How to check for leaks in Automatic Sprinkler system

Discussion in 'Irrigation / Sprinkler Forum' started by herbolaryo, May 26, 2007.

  1. herbolaryo

    herbolaryo New Member

    May 26, 2007
    San Francisco
    The water bill is high. Had all the toilets and faucets checked and fixed. But still the water bill is high.

    We have an automatic sprinkler system. And there was a construction done before around the house which might possibly hit the sprinkler system.

    Since the yard is divided into several zones by the sprinkler, how will you know if there are leaks in that particular zone?:confused:

    Is there a way aside from digging all the sprinkler tubes underneath?
  2. Verdeboy

    Verdeboy In the Trades

    Jun 12, 2006

    Most sprinkler leaks become pretty obvious, because either the pressure drops and some or all of the heads don't come up on a particular zone, or you see standing water where you shouldn't see any.
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  4. Kiril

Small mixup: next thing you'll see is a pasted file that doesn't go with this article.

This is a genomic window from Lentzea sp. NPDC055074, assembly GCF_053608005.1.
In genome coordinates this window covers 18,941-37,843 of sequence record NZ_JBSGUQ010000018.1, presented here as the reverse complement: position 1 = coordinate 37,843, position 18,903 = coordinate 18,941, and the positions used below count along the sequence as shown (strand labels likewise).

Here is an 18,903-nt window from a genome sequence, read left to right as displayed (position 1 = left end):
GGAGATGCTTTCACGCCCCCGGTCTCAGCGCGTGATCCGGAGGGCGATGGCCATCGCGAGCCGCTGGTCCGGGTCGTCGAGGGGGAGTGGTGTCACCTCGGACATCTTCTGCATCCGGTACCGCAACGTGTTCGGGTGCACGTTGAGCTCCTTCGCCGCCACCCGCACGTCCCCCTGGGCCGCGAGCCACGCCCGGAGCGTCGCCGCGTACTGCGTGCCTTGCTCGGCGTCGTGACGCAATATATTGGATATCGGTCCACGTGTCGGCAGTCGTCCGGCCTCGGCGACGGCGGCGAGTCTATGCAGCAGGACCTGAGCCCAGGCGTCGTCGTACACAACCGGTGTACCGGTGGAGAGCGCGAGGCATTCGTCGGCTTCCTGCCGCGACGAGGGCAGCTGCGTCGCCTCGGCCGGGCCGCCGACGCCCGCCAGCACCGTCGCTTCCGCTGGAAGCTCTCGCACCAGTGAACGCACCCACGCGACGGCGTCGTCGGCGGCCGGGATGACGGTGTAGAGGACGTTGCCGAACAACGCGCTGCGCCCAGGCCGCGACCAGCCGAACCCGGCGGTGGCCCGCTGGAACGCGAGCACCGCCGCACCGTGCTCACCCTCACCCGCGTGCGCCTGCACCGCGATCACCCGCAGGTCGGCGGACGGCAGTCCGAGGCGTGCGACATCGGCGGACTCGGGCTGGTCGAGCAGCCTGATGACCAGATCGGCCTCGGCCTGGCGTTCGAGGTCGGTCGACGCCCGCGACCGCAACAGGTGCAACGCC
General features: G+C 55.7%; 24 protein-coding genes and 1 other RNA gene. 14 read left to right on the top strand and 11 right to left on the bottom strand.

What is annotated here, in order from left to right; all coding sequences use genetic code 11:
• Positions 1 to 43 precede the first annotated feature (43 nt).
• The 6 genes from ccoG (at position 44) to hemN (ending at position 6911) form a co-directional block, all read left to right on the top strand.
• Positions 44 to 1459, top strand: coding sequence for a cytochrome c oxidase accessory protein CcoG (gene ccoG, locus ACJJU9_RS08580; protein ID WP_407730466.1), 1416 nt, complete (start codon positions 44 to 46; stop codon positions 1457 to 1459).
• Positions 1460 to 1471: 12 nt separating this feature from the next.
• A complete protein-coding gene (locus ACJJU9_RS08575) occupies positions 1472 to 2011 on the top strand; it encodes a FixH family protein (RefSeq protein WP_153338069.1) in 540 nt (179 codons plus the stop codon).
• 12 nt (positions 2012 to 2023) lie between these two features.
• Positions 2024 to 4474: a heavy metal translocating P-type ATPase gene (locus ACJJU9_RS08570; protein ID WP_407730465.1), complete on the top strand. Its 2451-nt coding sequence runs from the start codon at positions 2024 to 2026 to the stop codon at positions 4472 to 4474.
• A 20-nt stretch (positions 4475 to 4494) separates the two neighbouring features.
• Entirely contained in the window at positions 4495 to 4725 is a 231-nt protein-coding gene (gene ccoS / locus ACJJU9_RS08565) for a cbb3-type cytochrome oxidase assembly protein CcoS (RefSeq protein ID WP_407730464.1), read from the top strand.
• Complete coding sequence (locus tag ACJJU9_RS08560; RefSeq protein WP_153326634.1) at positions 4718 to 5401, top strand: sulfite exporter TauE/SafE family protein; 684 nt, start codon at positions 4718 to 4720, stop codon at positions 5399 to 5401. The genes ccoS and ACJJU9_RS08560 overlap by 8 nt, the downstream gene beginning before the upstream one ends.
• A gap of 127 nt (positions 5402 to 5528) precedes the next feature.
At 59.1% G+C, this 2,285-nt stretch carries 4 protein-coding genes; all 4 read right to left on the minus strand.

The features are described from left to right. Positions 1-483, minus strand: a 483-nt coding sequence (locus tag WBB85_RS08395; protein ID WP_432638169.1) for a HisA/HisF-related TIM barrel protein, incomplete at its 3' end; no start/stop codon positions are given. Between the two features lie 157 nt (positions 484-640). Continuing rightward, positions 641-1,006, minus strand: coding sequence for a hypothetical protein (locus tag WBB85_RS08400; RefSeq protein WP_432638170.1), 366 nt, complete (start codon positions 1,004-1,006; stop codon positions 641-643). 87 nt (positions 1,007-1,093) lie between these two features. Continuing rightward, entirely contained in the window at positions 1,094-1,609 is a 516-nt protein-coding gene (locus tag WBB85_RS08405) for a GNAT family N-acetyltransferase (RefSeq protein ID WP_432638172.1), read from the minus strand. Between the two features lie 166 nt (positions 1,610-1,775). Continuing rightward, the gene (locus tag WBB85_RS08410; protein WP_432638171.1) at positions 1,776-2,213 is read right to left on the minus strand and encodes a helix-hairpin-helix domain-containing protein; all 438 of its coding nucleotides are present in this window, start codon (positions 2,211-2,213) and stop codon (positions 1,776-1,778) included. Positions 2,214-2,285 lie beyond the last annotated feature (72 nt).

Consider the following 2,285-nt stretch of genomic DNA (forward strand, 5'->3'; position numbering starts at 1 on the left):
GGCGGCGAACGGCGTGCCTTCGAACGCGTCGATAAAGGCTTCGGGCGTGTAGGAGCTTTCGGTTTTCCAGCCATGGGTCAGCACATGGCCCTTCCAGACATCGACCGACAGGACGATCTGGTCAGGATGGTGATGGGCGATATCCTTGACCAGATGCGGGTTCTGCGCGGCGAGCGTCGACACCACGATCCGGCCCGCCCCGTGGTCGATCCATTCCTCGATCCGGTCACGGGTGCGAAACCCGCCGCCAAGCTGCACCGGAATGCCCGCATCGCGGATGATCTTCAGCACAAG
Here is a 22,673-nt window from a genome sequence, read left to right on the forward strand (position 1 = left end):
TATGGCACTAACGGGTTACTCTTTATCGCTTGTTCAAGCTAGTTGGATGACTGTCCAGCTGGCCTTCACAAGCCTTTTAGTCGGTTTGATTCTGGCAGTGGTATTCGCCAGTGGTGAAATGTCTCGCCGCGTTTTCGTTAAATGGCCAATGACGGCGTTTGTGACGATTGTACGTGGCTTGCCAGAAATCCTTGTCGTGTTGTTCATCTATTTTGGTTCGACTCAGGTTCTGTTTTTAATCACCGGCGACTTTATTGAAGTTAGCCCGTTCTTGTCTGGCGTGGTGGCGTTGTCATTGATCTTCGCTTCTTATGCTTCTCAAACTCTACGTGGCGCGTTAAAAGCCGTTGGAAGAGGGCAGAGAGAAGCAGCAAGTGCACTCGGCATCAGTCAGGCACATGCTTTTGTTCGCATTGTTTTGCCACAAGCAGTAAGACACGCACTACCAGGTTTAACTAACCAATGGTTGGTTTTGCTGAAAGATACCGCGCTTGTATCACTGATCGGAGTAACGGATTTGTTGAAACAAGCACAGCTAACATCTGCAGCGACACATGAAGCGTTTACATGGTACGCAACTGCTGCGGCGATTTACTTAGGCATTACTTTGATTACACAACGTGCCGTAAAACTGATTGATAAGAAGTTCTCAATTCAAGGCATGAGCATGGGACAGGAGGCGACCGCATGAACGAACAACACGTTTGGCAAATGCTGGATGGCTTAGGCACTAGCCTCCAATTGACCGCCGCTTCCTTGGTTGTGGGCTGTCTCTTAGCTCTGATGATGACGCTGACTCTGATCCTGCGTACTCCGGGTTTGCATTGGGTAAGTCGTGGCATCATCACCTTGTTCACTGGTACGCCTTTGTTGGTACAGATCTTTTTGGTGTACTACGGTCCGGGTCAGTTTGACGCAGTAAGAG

Kiril New Member

    Jun 19, 2007
    Sacramento, CA
    Or you are overwatering your yard.
  5. Alectrician

    Alectrician DIY Senior Member

    Jun 15, 2007
    1) Turn off EVERYTHING and look at your meter. Is it moving?

    If it aint, there is no leak.

    If it is, turn off your irigation at the vacuum breaker and or at your house to narrow down the cause. The valves are generally where irrigation leaks are found. Use some imagination and estimate where the main lines/valves are located. Any extra green spots?
  6. Mr_Pike

    Mr_Pike New Member

    Jun 28, 2007
    A system check by an irrigation company is usually less than 50 bucks. Mention that you want a leak check done using the water meter. You probably can get in and out in an hour and save yourself the cost of the checkup on a water bill. Not to mention thousands of dollars in water damage if something is wrong that you are not seeing.

    Your average residential sprinkler system can cause thousands of dollars in flood damage in a very short amount of time.

    Too many folks have lawn services that don't look for problems associated with too much water, broken lines, and sick plants. They mow as fast as they can, while still making the lawn look nice. Another guy comes and dumps fertilizer on the thing, and if its green no one cares that there is a leak running down the lawn, or undercutting the homes foundation or retaining walls.

    If you have no skills in inspecting the systems in your home, you should pay for that service. Not just irrigation, but heating and air, electrical, plumbing and sewer. A lot of home owners use property managment companies for this, or a handyman service.
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